“I think that’s foolishness on the part of the playwright to write about himself,” he said in a 2013 interview with The Believer. “People don’t know anything about themselves. They shouldn’t write about themselves.”
However, Albee did admit that A Delicate Balance came from his experience growing up with a “right wing, rich, prejudiced family” with whom he never saw eye to eye. “I wasn’t growing up to be what they wanted,” he told told the Dramatists Guild. “They wanted a young corrupt CEO, a lawyer or a doctor. They didn’t want a writer. Good God … I wasn’t going to be what they had bought, so to speak, which gave me great objectivity about them.”
Albee said he decided he was a writer at age 6 and began his career by dabbling in poetry and novels, neither of which garnered much success. He didn’t author his first play, The Zoo Story, until he was 30. The one-act premiered in Berlin after being rejected by American producers. Albee continued writing one-acts with The Sandbox in 1959 and The American Dream in 1960 before his three-act opus Virginia Woolf premiered in 1962.
“I’m infinitely more involved in the reality of the characters and their situation than I am in everyday life,” Albee told The Paris Review after Virginia Woolf debuted and as he was writing A Delicate Balance. “The involvement is terribly intense. I find that in the course of the day when I’m writing, after three or four hours of intense work, I have a splitting headache … The involvement, which is both creative and self-critical, is so intense that I’ve got to stop doing it.”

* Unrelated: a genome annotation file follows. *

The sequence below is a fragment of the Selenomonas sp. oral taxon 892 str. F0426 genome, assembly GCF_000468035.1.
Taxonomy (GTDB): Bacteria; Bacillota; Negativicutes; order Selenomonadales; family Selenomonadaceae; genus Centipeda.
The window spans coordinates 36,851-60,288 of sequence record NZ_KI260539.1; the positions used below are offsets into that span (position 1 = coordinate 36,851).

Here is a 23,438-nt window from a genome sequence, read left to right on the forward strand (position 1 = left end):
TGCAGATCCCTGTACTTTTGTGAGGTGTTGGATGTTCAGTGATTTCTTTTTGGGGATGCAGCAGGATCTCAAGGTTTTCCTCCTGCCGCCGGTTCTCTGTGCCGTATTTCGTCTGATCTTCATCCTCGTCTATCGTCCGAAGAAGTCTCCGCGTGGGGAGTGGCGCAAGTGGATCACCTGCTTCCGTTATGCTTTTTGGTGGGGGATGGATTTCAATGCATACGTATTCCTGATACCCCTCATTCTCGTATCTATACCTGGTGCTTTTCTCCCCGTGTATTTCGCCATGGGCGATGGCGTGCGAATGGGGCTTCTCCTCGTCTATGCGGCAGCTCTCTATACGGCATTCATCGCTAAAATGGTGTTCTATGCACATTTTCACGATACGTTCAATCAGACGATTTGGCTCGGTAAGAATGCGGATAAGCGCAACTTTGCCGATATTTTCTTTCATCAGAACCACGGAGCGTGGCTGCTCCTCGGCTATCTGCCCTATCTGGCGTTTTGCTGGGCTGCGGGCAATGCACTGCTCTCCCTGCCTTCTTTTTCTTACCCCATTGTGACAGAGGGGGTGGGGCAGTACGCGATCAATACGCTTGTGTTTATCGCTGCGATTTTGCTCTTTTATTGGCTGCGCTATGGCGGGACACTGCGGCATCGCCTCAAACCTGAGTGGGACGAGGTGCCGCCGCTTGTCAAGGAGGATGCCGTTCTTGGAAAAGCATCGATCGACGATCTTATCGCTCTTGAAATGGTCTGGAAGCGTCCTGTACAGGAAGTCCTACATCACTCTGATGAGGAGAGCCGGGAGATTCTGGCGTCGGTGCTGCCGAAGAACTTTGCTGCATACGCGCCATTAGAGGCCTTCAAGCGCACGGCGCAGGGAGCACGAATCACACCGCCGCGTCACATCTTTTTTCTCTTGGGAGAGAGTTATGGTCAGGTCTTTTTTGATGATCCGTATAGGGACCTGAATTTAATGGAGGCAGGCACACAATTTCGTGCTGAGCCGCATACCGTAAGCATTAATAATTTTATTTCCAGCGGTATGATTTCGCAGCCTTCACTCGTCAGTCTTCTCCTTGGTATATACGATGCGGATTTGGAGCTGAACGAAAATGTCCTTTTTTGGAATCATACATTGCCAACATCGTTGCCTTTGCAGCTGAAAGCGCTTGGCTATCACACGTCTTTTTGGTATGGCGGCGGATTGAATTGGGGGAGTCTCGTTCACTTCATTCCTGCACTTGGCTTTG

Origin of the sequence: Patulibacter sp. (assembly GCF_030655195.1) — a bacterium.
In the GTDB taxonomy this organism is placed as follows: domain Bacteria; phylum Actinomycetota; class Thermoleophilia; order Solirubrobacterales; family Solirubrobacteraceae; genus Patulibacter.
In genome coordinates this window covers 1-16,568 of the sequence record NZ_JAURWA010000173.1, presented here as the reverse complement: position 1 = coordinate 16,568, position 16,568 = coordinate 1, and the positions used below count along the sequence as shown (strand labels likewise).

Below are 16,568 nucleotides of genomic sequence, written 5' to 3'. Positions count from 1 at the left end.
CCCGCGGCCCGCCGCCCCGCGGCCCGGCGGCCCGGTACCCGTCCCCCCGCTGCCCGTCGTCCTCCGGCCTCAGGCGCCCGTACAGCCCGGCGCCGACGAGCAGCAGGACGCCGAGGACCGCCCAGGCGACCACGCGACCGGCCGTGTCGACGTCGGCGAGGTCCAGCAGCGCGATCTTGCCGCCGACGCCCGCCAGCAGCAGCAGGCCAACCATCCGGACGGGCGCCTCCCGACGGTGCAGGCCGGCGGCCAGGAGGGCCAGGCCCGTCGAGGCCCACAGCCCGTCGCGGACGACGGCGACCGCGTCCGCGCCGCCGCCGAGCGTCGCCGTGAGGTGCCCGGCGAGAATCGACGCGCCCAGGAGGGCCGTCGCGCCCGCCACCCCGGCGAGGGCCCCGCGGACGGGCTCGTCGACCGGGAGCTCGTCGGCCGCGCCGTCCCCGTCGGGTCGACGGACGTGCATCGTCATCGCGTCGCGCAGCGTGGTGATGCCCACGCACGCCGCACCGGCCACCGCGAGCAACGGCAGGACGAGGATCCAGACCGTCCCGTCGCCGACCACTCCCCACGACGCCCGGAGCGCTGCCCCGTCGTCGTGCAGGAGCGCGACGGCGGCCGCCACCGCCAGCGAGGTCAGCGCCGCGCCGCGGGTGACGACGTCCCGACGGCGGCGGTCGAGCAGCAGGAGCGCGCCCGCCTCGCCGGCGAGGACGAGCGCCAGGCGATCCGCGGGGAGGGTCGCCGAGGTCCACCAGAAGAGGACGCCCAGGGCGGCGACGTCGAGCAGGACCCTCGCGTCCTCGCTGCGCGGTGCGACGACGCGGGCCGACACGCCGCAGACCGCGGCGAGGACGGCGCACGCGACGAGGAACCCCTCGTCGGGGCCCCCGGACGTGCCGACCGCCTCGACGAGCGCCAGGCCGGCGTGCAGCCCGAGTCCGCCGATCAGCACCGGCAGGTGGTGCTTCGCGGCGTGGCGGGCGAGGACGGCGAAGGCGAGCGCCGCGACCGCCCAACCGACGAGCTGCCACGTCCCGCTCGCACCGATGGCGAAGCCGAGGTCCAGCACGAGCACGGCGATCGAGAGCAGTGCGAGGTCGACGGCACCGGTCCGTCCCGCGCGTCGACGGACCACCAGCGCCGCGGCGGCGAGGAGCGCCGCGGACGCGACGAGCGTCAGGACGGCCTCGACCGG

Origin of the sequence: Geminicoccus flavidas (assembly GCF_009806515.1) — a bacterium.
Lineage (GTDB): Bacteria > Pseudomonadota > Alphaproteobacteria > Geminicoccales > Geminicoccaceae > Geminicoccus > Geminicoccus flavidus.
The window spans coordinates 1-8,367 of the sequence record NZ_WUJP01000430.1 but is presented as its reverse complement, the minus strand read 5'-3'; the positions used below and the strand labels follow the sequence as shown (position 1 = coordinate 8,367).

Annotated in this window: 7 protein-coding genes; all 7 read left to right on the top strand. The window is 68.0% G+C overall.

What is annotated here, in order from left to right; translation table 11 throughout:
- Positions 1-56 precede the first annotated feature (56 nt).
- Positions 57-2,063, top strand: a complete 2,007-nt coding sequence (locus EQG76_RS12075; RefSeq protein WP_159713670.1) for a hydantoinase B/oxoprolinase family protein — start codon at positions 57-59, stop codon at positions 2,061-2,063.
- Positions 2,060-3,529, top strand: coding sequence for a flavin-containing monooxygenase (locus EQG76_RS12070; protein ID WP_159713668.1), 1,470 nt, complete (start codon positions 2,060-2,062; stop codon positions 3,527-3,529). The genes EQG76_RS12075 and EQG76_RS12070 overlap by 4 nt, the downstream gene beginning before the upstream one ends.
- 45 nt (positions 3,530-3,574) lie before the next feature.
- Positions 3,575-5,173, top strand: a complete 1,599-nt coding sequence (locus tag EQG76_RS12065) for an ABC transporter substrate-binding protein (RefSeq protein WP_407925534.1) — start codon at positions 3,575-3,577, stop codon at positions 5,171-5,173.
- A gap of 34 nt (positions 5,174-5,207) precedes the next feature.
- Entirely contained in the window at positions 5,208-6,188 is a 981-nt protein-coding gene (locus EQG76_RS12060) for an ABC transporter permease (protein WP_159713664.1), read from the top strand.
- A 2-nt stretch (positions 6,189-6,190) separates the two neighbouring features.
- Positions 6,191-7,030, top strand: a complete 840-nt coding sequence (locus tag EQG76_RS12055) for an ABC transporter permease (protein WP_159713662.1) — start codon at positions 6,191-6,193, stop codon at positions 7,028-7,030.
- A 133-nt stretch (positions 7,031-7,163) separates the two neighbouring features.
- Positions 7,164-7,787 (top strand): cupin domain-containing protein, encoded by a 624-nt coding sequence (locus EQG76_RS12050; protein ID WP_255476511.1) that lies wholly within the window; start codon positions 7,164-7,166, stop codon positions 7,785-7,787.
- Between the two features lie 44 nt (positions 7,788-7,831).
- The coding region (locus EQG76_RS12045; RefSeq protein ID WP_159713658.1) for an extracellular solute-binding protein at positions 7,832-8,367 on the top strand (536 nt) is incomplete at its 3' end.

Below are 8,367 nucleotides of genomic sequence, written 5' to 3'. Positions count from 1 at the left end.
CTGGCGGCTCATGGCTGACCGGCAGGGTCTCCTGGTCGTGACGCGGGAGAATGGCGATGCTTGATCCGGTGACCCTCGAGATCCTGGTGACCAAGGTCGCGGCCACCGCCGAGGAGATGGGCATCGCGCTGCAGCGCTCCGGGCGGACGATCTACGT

Hollywood came calling early for Albee, with Mike Nichols directing Ernest Lehman’s Oscar-nominated adaptation of 1966’s Virginia Woolf film that starred Elizabeth Taylor and Richard Burton. Albee was skeptical of Taylor’s ability to play Martha (Uta Hagen had toplined the play) but ended up being impressed with her Academy Award-winning performance as well as the film.
In 1973, Katharine Hepburn starred in director Tony Richardson’s film version of A Delicate Balance, for which Albee is credited with the screenplay. (Albee muse Marian Seldes had starred in the play.)
Virginia Woolf has been revived three times on Broadway, with Kathleen Turner, Colleen Dewhurst and, most recently, Amy Morton as Martha. The latest production won the Tony for best revival of a play in 2013, with direction by Pam MacKinnon.